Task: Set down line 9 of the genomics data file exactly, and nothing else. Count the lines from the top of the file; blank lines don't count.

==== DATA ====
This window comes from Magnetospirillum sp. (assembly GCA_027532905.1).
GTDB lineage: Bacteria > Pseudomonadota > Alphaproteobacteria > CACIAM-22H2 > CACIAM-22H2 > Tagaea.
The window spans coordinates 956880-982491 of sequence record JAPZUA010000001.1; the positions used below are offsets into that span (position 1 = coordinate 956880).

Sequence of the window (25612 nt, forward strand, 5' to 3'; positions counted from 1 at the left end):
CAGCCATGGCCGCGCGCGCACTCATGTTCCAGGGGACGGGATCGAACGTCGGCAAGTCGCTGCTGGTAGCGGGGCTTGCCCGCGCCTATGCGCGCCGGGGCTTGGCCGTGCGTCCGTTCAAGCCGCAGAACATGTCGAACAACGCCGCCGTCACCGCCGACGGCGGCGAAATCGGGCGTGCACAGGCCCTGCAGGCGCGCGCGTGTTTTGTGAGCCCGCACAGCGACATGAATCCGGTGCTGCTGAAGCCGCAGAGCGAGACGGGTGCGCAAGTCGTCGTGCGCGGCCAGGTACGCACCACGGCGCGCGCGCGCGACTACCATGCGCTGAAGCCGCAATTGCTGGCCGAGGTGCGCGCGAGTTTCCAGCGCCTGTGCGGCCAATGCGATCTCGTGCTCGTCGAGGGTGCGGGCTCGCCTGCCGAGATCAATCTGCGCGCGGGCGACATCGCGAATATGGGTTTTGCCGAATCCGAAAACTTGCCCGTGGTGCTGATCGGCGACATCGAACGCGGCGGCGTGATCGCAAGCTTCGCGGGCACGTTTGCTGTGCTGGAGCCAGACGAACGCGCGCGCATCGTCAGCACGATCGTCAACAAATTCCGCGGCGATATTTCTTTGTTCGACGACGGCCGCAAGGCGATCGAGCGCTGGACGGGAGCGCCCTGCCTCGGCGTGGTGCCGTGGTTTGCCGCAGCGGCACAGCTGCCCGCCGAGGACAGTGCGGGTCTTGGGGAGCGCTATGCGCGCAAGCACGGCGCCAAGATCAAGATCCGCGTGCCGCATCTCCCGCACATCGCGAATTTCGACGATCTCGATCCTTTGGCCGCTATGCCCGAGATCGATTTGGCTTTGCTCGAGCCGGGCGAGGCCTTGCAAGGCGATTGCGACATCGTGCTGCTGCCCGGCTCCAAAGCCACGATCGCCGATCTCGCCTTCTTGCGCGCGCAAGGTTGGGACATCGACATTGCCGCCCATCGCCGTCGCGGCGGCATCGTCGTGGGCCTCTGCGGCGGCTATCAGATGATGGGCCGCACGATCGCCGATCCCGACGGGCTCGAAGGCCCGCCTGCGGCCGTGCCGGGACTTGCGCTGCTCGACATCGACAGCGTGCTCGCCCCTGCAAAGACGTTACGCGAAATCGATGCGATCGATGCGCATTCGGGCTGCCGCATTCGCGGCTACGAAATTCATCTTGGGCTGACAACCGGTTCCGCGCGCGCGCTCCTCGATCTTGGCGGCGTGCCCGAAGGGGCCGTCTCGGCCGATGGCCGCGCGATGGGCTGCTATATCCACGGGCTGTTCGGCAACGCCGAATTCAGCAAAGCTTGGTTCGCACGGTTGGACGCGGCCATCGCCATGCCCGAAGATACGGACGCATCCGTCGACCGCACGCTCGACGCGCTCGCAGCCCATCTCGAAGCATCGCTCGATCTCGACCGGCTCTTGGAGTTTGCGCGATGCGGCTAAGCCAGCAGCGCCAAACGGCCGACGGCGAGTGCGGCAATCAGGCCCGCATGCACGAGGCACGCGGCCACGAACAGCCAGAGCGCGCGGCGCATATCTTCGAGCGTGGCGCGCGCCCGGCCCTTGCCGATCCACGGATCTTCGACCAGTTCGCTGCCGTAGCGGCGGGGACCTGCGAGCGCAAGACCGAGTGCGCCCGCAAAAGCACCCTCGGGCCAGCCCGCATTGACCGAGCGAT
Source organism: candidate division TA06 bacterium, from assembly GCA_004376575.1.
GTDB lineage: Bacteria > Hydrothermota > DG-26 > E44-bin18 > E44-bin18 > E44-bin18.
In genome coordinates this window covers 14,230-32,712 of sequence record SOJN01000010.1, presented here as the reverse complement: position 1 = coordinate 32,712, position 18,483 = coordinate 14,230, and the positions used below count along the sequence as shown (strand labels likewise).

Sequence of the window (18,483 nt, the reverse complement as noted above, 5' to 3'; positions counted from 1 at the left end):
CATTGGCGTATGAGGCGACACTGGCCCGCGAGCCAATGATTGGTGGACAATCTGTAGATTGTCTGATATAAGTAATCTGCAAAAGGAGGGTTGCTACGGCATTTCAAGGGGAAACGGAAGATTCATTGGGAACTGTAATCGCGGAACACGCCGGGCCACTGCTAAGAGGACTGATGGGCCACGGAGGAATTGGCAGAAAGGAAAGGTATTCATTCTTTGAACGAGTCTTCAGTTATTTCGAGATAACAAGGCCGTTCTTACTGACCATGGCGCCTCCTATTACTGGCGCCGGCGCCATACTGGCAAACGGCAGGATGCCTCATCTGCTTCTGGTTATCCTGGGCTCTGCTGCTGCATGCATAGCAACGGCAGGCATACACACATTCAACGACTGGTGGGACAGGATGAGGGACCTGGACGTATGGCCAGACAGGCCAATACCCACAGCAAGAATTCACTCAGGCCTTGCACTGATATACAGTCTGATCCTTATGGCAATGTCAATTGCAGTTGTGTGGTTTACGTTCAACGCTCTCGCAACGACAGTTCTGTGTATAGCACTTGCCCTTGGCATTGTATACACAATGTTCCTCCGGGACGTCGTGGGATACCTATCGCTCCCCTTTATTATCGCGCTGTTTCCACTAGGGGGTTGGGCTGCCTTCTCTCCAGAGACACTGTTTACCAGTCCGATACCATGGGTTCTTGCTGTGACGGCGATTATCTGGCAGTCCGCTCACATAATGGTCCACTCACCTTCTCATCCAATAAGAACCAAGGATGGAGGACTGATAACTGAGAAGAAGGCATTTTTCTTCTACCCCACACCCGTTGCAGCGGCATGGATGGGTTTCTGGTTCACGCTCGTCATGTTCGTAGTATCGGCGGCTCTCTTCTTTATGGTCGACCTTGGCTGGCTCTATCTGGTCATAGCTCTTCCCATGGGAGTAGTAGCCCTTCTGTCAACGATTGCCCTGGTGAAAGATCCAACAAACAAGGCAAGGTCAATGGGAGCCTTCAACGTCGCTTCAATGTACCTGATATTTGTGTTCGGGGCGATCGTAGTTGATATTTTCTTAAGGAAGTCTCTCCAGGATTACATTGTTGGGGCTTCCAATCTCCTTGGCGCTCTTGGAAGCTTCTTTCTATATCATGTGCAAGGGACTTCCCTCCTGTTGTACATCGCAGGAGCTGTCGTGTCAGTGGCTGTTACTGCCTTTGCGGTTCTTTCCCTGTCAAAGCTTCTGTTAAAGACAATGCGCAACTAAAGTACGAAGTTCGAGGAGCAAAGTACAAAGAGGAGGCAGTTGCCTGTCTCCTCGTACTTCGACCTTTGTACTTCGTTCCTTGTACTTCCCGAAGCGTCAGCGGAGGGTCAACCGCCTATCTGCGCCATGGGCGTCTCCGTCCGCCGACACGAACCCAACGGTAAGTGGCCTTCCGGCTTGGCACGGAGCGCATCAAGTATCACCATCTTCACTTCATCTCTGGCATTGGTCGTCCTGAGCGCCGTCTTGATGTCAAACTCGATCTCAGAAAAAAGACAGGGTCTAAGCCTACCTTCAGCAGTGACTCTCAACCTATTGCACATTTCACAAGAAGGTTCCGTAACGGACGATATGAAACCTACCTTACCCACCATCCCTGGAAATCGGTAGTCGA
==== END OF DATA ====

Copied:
Sequence of the window (18,483 nt, the reverse complement as noted above, 5' to 3'; positions counted from 1 at the left end):